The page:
Complicated Algebra Using Circuits

Discussion in 'The Projects Forum' started by magikal, Nov 24, 2008.

  1. magikal

    Thread Starter Active Member

    Nov 23, 2008
    31
    0
    How does one do complicated mathematical operations with input/output voltage such as ln, e^x, division and multiplication with micro processors? Is there a chip that does it?
     
  2. beenthere

    Retired Moderator

    Apr 20, 2004
    15,815
    282
    You might have to write your own routines, but they can all add and subtract. The definition of computer is that it is a numeric engine, which is to say: a machine that runs on numbers.

    Get the data sheet for one and look at the instruction set. Remember that if there is no explicit instruction to take a square root, you can write a routing that follows an algorithm and get that result.
     
  3. magikal

    Thread Starter Active Member

    Nov 23, 2008
    31
    0
    sorry, I meant to say without a micro controller. Is it still possible?
     
  4. steveb

    Senior Member

    Jul 3, 2008
    2,433
    469
    Yes, it's possible to do all of the functions you mention. There are logarithmic amplifiers and multiplier chips; even division. As you might imagine, the multiplication and division can be done with logarithmic amplifiers combined with adders and subtractors. It's tricky stuff though. There are dynamic range limits and temperature sensitivity issues.
     
  5. magikal

    Thread Starter Active Member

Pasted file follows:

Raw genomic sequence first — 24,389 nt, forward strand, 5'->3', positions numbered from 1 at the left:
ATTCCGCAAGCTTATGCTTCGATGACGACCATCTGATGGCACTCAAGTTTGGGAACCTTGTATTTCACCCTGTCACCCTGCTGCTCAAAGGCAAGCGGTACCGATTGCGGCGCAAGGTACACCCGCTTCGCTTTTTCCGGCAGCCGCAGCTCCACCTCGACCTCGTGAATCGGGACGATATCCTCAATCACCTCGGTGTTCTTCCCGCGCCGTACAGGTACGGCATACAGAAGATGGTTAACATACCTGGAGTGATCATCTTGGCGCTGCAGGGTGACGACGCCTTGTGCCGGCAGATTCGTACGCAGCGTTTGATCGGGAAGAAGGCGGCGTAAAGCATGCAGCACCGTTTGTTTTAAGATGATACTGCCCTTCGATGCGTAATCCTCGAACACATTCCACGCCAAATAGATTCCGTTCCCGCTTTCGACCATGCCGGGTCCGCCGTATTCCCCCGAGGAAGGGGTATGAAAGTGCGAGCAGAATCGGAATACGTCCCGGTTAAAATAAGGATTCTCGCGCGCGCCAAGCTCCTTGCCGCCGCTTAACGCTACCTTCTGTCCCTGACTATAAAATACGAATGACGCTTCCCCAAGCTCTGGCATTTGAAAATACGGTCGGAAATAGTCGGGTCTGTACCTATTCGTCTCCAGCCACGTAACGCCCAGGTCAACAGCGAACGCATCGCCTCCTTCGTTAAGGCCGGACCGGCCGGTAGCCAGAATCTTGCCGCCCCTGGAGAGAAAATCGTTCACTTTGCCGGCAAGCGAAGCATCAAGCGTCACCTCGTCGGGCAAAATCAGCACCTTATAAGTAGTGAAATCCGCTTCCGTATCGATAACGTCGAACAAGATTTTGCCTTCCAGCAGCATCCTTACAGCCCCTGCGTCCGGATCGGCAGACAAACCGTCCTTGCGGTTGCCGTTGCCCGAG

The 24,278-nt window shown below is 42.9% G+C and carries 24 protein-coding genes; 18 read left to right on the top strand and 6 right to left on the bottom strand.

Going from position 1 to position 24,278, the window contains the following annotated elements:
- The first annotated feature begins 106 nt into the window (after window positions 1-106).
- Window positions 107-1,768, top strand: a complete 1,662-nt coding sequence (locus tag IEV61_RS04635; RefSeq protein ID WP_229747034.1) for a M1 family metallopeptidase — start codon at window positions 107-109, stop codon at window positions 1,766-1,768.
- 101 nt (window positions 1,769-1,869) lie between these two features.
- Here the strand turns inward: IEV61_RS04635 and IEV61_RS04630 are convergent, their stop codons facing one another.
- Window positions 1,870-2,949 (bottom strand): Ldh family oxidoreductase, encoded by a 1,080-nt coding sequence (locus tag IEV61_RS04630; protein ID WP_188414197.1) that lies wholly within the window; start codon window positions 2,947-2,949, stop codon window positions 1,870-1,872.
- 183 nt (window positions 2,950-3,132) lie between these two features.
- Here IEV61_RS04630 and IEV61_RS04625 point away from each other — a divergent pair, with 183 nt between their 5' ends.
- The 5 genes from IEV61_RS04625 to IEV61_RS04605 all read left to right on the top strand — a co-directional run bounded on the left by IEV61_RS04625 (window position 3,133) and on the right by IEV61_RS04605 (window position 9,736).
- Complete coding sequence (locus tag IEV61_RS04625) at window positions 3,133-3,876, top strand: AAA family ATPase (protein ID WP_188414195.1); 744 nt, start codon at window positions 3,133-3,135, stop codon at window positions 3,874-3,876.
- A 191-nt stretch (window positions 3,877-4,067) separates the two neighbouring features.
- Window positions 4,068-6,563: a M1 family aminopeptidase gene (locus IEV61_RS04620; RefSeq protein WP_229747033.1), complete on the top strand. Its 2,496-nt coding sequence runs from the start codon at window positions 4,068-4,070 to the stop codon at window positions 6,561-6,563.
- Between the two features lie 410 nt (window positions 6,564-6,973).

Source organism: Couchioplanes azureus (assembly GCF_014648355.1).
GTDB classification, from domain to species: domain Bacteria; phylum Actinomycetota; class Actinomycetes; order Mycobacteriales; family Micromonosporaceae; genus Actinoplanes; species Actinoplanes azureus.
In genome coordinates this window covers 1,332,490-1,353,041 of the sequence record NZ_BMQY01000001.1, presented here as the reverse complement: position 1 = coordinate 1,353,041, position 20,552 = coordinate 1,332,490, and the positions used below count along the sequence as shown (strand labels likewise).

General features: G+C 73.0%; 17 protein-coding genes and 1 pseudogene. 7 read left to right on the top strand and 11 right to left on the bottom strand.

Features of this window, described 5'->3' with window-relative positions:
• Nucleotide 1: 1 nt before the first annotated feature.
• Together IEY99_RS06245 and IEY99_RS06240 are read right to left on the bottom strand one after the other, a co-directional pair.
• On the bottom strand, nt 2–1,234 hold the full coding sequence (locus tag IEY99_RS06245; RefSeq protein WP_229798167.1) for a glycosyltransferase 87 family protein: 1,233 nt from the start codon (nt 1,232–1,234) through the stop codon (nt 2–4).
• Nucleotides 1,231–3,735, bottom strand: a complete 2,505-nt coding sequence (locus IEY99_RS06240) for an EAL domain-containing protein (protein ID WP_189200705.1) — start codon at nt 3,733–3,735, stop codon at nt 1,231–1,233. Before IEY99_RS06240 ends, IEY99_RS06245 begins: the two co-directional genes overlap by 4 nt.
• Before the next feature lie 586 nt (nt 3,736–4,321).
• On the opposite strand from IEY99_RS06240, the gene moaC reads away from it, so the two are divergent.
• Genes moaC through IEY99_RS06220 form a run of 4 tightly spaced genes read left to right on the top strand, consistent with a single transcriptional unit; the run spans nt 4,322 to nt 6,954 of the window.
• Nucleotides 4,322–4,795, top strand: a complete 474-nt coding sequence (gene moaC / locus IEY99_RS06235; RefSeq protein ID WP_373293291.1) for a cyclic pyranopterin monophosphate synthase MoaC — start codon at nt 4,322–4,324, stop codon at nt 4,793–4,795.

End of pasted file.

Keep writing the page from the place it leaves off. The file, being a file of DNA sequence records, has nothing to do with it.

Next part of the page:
Nov 23, 2008
    31
    0
    Could you give me some examples of such chips? My range does not need to be very big.
     
  6. steveb

    Senior Member

    Jul 3, 2008
    2,433
    469
    I'm not up on this stuff. I used a multiplier chip years ago, but can't remember which one. I think it might have been an Analog Devices chip. I recommend looking at the Analog Devices web site and read through the data sheets. If I remember right, these parts aren't cheap. Nowadays, you would be much better off with a digital approach. Maybe the only advantage of analog parts (for this type of application) could be high bandwidth. Since we don't know your application, it's hard to say much more.
     
  7. John Luciani

    Active Member

    Apr 3, 2007
    477
    0
    Analog Devices published a book called the "Non-linear Circuits Handbook" which has
    many examples of computational circuits.

    (* jcl *)
     
  8. beenthere

    Retired Moderator

    Apr 20, 2004
    15,815
    282
  9. magikal

    Thread Starter Active Member

    Nov 23, 2008
    31
    0
    What is the difference between a digital and analogue approach? Also, around how much do these chips typically cost?
     
  10. magikal

    Thread Starter Active Member

    Nov 23, 2008
    31
    0
    Also, how easy is it to use the four quadrant multiplier? How reliable and accurate is it? And how can addition and subtraction be done?
     
  11. beenthere

    Retired Moderator

    Apr 20, 2004
    15,815
    282
    Please get the data sheet for one and see how those functions are performed.

    For that matter, reviewing the history of analog computing is about the only way to get into the accurate and reliable area.

    My experience is that analog computation can be very accurate. Our ship had a Mark 119 analog fire control computer. We hit a drone once with an unguided missile at a distance of 20 miles (the missile was launched with only a correct solution off the rail).

    They took a lot of upkeep,though. I was constantly adjusting the Fire Control Data Converter, essentially a digital to servo and servo to digital converter. The full alignment took 20 hours. But it worked fine when you had it tweaked up!

    Digital computers work with values whose accuracy is limited by the precision of the A to D converter. But when you're up above 16 bits, the external circuitry is the source of any errors.